Dialog Box


Dustin Perry on what Father's Day means to him


By Dustin Perry  

I imagine that people whose families have always enjoyed good health would look at days like Father’s Day very differently to those who have encountered some difficulty.  The same could be said for Christmas, Easter, birthdays, all things that I have never been one to get too excited about in the past. 

But when you are unfortunate enough to have obtained an understanding of just how fragile life is, you gain rare perspective.  Having a child with brain cancer is, of course, terrible, but there are the odd very occasional silver linings.  This new perspective that is gained makes events like Father’s Day different than they had ever been before.  Even the really dark days, the emergency flights to Melbourne, the conversations with doctors that no one wants to have, the bad pain, the constant flow of toxic treatments; even they have an upside.   

That may seem like an insane comment, but the upside is that they provide the perspective that I mention, and without these bad times the good times aren't nearly as good.  Little things like sitting and reading with the kids of an evening, walking down to the shops as a family of a Saturday morning and just sitting and talking about simple things are all normal activities that most people would take for granted and think nothing of, but once you have the awareness of the finite and temporary nature of life, you don't see things the same way. 

So this is what I believe makes Father’s Day different for me. It’s the value that is in something that I, along with many others, may have previously neglected to consider or simply didn't have the life experience to appreciate the same way.  Like I said, the last few years’ experience with brain cancer has made me grateful of the little things, so I guess it’s not so much Father’s Day in particular for me,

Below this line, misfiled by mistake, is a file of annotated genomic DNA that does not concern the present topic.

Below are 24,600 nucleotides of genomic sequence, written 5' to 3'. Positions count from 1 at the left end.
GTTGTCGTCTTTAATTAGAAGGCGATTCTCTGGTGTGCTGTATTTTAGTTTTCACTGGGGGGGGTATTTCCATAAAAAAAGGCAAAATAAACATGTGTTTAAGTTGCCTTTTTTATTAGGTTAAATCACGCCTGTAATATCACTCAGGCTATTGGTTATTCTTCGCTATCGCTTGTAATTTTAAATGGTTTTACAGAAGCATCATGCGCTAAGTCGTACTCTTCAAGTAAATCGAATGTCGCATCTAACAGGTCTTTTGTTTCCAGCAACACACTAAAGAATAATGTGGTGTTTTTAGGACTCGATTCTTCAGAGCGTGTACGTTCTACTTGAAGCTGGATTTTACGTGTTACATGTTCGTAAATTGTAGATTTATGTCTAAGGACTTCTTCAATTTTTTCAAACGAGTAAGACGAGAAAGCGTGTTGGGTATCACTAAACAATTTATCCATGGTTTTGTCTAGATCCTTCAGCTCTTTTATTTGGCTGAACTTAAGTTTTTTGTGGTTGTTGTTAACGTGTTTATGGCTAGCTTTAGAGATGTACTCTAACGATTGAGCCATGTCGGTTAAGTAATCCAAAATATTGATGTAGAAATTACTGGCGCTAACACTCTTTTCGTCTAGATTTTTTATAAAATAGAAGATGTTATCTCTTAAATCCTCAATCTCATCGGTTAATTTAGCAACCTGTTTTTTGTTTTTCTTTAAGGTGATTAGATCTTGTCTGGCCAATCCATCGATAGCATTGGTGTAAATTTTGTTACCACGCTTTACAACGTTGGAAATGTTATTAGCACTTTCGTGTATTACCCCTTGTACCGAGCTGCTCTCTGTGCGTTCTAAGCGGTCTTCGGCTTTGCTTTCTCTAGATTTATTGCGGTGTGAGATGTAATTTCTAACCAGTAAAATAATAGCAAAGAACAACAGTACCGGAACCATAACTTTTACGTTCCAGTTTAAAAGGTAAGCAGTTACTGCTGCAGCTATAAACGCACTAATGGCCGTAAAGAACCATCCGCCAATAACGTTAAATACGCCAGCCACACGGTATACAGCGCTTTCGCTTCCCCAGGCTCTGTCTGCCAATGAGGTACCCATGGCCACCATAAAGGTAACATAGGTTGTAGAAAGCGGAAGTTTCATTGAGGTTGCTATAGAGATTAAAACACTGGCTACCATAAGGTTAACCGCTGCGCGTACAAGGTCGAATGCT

but every day.   

What Father’s Day does provide, is a day for the kids to show their appreciation, and their excitement to do this is worth more than any present that they can give. 

Witnessing Chloe live through the last four years with brain cancer has been hard to deal with at times, with the disease itself and the treatments being equally brutal, and it has certainly been a time that has changed me, and the rest of my family. 

Early this year I found some disturbing facts about brain cancer survival rates and their lack of improvement in the last thirty years, and decided that I needed to do what I could to change this.  I wrote a couple of letters, which soon got quite a bit of media attention and resulted in Cure Brain Cancer Foundation and I attending meetings with members of government that are apparently hard to get meetings with.  We discussed brain cancer, we argued about brain cancer, and we soon came to an agreement that something had to be done about it, which resulted in the recent roundtable between various government organisations, brain cancer experts from Australia as well as abroad, Cure Brain Cancer Foundation and myself. 

So many people have thanked me for the work I have done to get our Federal Government to listen to us about brain cancer, but I really don’t understand it. I’m a father trying to improve a situation that my daughter is in, and stop it from happening to others in the future, and I give a lot of credit to our government.  Malcolm Turnbull and Greg Hunt are both fathers themselves so they can certainly relate to worrying about a young child, and are now committed to improving brain cancer survival.  

This work with Cure Brain Cancer Foundation and government is something that I couldn’t imagine not doing. It seems to me like a natural move for any parent with a child in such a situation, it’s what being a parent is about, doing whatever you need to for your kids.   

That’s what Father’s Day means to me, being grateful for your family and doing anything possible to preserve good health.

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